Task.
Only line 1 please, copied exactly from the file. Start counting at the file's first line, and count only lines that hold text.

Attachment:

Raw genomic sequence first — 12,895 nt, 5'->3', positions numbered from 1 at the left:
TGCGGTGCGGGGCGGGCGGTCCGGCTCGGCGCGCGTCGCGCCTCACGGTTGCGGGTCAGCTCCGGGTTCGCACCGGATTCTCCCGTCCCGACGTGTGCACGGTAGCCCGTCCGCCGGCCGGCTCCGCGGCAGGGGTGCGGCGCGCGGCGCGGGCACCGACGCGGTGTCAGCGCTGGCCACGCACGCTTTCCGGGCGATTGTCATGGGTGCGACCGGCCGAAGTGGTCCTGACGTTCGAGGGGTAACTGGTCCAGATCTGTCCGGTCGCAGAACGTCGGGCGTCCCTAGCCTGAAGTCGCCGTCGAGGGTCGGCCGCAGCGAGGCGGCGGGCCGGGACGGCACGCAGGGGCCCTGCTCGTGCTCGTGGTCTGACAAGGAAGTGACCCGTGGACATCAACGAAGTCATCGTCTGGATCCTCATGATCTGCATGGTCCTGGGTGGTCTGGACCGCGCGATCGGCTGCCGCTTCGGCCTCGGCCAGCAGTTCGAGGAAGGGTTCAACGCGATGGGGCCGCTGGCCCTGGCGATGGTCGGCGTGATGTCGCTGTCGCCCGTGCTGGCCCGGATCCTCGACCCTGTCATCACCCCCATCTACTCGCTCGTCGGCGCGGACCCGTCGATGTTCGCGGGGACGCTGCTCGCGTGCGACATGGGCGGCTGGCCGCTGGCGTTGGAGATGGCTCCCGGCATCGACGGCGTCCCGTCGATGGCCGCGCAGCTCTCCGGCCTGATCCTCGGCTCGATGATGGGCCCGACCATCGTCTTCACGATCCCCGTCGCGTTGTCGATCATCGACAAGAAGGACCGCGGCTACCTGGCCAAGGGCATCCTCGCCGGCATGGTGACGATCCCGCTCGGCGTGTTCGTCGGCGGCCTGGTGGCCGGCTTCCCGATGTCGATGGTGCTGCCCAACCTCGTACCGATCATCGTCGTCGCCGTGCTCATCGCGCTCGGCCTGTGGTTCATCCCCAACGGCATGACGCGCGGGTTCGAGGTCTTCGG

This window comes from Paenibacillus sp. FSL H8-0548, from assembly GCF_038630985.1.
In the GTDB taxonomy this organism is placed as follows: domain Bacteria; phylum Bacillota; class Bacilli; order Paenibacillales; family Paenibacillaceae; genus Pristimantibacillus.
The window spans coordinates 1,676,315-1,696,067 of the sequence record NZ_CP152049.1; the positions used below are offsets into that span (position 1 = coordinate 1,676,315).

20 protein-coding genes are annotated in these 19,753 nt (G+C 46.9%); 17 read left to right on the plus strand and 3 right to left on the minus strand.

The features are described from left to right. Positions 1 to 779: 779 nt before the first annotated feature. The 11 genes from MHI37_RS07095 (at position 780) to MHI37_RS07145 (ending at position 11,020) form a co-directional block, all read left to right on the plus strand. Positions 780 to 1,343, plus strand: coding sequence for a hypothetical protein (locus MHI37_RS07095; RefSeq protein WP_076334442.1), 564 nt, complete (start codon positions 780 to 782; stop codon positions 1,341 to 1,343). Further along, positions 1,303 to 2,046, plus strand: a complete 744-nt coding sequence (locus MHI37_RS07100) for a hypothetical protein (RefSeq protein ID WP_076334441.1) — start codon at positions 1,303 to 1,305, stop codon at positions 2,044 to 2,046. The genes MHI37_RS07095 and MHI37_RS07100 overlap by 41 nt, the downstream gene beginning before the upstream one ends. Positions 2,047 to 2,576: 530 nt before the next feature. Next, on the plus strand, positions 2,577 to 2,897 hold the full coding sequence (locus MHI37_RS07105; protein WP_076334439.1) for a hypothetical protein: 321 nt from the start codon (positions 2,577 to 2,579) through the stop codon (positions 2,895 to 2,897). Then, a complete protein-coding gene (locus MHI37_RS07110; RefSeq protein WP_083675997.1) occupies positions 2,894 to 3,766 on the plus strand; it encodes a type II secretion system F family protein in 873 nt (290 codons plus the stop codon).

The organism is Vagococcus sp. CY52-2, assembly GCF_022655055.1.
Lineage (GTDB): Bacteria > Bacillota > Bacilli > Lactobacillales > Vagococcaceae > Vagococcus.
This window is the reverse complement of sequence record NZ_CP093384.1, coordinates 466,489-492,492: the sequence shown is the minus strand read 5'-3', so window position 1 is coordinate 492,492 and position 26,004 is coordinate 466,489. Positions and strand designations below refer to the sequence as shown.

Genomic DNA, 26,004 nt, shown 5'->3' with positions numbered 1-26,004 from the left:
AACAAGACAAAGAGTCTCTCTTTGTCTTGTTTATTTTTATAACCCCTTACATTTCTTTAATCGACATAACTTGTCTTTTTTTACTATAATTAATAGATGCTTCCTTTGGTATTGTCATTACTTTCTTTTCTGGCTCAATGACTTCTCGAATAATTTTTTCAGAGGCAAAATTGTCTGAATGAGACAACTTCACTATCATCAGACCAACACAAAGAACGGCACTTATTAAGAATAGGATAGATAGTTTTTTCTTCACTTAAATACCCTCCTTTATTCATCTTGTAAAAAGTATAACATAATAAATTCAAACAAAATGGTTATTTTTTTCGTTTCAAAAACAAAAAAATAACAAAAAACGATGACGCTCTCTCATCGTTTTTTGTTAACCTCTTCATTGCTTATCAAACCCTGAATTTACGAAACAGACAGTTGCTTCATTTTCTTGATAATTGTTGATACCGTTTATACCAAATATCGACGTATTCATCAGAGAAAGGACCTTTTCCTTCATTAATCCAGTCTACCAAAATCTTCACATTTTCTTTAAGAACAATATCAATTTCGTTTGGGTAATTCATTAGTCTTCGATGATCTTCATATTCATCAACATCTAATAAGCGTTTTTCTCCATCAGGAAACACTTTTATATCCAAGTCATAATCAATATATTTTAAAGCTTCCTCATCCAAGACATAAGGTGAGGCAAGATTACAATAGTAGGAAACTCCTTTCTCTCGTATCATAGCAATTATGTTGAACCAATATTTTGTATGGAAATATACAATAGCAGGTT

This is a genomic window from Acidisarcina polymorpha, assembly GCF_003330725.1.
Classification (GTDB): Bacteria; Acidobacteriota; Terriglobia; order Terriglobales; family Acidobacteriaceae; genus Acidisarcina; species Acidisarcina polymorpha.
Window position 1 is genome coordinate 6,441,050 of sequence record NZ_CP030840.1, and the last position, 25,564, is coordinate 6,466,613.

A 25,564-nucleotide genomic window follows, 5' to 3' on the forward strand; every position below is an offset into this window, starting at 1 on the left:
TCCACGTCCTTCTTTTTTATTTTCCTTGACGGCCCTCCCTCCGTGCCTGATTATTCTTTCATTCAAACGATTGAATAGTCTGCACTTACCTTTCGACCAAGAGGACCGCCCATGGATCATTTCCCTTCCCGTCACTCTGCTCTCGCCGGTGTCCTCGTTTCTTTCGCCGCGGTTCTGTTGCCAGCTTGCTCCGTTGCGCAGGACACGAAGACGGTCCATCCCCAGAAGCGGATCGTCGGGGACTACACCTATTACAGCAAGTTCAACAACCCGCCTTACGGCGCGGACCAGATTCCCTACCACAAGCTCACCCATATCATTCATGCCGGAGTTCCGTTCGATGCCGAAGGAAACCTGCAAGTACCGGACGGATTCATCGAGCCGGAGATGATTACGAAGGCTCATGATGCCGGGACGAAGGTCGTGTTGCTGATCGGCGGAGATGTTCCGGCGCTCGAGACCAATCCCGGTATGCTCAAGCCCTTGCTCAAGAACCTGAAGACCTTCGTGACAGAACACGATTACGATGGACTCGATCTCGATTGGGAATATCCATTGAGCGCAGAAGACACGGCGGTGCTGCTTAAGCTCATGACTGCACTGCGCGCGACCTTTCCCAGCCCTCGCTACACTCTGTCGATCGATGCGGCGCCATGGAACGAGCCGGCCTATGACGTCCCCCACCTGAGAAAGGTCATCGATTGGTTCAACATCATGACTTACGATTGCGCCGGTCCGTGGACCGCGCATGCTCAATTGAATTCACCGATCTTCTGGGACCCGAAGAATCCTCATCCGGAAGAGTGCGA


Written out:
Raw genomic sequence first — 12,895 nt, 5'->3', positions numbered from 1 at the left: